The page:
How to get into NYU
If you're thinking about college admissions, then you've come to the right place. This article discusses the most effective way to go about gaining admission to an institution such as NYU. You can of course use some of this knowledge for any university (especially large, urban ones), but I can only speak on own behalf as a former student at NYU.
First of all, know that undergraduate college admissions is one of those things that is hard to predict, and there are many factors (some unpredictable) that will ultimately impact where you get in and where you don't. In the case of the "most competitive" schools (as classified by US World News and Report), its hard to know what to expect, unless you're perfect in every which imaginable way - most of us aren't.
So what does it take? Although it depends on the overall package that a student presents in his/her application, there are a few baseline requirements that NYU and most competitive schools look for. If you don't meet these baseline requirements, there's a good chance you'll be wait-listed or rejected. However, it's often possible to make up for not meeting a certain requirement by excelling in another area.
-1200 Combined SAT Math/Verbal (1800 with Writing)
-A couple extracurriculars
-Well thought-out Essays
Again, these are the baseline, which means you have a significantly lower chance of gaining admission if you don't any one of these requirements. It does not mean you will get in with these stats. In fact, these are usually on the order of one standard deviation from the mean. What does that mean? It means that instead of a 1200 on your math/verbal SAT score, you should probably get around 1350-1400 to have a good shot. You should probably have around a 3.6 as well. Again, it's easy to make up for any of these as long as you meet the baseline and can distinguish yourself in another category. I have had friends who were in the lower 3s for GPA, but had a 1500 Math/Verbal, who gained acceptance. However, anything lower than 3 probably would not have been acceptable even with a 1500. One thing to note, is that even a few years into the establishment of the writing section, most schools largely continue to see that portion as somewhat less important than the other sections, so it's not a big deal if you don't do well on that section. However, the flip side is that even if you don't do well on the writing section, you will still need to prove yourself on the admissions essays/responses. Although NYU and a few other schools have reasonably short essay responses, you should not take this responsibility lightly. A short essay is usually harder to write than a longer essay. The idea is to write a longer version first, which you must then distill and shorten until it meets the character requirements (which may be a reasonably arduous task).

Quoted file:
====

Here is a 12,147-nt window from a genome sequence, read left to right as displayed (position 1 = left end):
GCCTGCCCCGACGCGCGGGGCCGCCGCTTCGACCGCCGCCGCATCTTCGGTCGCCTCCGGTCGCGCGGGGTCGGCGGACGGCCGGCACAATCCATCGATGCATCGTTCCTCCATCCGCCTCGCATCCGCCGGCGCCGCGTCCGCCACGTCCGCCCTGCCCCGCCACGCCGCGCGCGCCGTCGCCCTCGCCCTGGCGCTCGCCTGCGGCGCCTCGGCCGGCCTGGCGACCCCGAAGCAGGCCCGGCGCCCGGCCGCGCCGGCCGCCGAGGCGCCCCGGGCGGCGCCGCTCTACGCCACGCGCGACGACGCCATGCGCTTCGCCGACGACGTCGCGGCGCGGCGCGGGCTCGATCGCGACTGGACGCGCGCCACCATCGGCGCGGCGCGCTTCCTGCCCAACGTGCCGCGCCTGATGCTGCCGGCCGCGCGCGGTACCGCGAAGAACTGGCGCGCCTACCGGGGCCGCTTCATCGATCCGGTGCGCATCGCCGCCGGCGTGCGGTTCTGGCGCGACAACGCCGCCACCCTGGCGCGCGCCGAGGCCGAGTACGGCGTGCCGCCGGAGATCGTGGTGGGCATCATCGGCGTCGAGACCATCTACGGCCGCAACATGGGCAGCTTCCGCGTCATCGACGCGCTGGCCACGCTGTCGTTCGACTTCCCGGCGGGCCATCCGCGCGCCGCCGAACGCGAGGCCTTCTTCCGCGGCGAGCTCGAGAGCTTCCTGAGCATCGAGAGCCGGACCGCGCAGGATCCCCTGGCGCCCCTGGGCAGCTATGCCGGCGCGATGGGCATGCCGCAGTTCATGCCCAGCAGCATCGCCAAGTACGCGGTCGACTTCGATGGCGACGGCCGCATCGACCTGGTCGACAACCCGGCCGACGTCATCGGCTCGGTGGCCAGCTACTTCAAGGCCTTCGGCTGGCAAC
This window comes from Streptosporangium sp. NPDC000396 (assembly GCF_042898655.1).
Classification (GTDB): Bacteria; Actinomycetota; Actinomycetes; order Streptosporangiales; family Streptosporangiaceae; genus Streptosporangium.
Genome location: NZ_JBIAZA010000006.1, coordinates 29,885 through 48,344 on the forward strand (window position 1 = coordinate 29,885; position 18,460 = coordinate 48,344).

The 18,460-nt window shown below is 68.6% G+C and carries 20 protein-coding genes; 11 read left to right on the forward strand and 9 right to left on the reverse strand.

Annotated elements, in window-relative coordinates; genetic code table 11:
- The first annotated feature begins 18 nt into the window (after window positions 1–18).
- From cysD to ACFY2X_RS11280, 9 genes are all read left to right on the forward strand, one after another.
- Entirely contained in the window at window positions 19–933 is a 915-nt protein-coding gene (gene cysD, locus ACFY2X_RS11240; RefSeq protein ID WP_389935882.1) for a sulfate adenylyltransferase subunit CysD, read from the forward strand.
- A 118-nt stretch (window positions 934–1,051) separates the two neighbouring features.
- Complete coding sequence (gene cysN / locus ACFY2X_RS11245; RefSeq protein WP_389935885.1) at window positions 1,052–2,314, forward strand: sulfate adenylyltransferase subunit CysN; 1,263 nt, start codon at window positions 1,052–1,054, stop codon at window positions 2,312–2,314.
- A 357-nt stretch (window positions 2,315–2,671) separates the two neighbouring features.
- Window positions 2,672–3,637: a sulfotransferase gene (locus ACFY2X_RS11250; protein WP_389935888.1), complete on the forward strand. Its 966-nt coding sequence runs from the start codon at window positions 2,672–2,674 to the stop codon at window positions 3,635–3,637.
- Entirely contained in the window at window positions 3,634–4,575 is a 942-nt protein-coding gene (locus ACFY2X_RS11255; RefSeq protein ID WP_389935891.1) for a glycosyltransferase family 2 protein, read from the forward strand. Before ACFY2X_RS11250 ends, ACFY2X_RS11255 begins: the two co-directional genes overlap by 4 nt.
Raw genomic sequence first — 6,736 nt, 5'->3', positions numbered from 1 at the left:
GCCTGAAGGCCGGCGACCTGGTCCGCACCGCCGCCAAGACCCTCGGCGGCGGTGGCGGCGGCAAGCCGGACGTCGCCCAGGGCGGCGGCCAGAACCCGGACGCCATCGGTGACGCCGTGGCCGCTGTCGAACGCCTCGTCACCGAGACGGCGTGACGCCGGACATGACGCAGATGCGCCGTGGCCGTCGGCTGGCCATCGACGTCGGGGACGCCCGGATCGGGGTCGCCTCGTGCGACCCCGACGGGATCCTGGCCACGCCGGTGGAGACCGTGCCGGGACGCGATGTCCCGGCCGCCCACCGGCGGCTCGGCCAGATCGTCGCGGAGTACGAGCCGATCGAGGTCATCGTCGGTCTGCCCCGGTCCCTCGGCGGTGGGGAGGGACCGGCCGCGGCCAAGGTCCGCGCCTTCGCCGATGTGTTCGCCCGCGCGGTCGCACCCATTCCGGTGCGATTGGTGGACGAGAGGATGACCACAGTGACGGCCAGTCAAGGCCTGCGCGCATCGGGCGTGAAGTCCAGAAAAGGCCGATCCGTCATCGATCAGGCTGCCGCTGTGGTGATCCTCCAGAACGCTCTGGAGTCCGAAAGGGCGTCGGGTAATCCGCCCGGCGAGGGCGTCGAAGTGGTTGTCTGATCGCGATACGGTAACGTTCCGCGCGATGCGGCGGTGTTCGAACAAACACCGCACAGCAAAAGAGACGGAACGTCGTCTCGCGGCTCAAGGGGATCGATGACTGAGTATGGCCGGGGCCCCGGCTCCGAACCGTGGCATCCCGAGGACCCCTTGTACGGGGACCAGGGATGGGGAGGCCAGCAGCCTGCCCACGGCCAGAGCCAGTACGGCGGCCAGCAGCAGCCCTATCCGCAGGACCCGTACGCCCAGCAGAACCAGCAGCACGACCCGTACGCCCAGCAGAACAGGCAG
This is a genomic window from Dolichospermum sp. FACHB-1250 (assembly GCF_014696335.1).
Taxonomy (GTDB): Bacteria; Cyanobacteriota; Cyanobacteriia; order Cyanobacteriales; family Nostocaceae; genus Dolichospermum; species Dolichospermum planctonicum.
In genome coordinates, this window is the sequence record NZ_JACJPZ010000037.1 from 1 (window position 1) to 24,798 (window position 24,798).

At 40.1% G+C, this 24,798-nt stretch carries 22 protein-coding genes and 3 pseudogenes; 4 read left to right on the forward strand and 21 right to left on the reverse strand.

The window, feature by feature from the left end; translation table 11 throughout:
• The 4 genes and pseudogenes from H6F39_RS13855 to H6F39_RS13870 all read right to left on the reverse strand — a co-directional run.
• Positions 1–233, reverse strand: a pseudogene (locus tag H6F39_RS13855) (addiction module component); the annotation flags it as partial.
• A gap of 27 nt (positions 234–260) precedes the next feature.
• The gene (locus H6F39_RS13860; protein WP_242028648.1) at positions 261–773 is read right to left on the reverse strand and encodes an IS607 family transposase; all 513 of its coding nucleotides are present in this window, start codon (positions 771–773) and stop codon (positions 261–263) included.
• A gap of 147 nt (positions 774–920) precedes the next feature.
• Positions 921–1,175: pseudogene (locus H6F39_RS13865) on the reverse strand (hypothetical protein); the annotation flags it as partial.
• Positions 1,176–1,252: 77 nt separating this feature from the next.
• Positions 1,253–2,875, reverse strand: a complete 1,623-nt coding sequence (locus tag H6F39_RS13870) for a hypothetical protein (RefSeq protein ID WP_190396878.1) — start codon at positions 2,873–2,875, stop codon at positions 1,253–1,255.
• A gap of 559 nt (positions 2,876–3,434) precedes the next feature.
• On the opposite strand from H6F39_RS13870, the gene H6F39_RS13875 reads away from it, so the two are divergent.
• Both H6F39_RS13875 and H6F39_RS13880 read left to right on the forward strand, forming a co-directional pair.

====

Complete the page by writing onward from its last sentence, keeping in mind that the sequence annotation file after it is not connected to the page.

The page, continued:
However, at the very end, it will all be worth it. NYU may not be the best academic experience in the world, but then again college is not all about academics. It's a time to gain worldly experience, to try new things, to make lifelong connections and probably the most important thing of all, learn how to overcome stressful situations. Now, in my humble opinion, if you can learn how to get things done efficiently under pressure, you can just about do anything in the world (get any job and do it well). And let me tell you, NYU, an accurate microcosm of manhattan, is probably one of the best places to learn this skill. Visit the nyu homepage at www.nyu.edu. Best of luck in your admissions journey!
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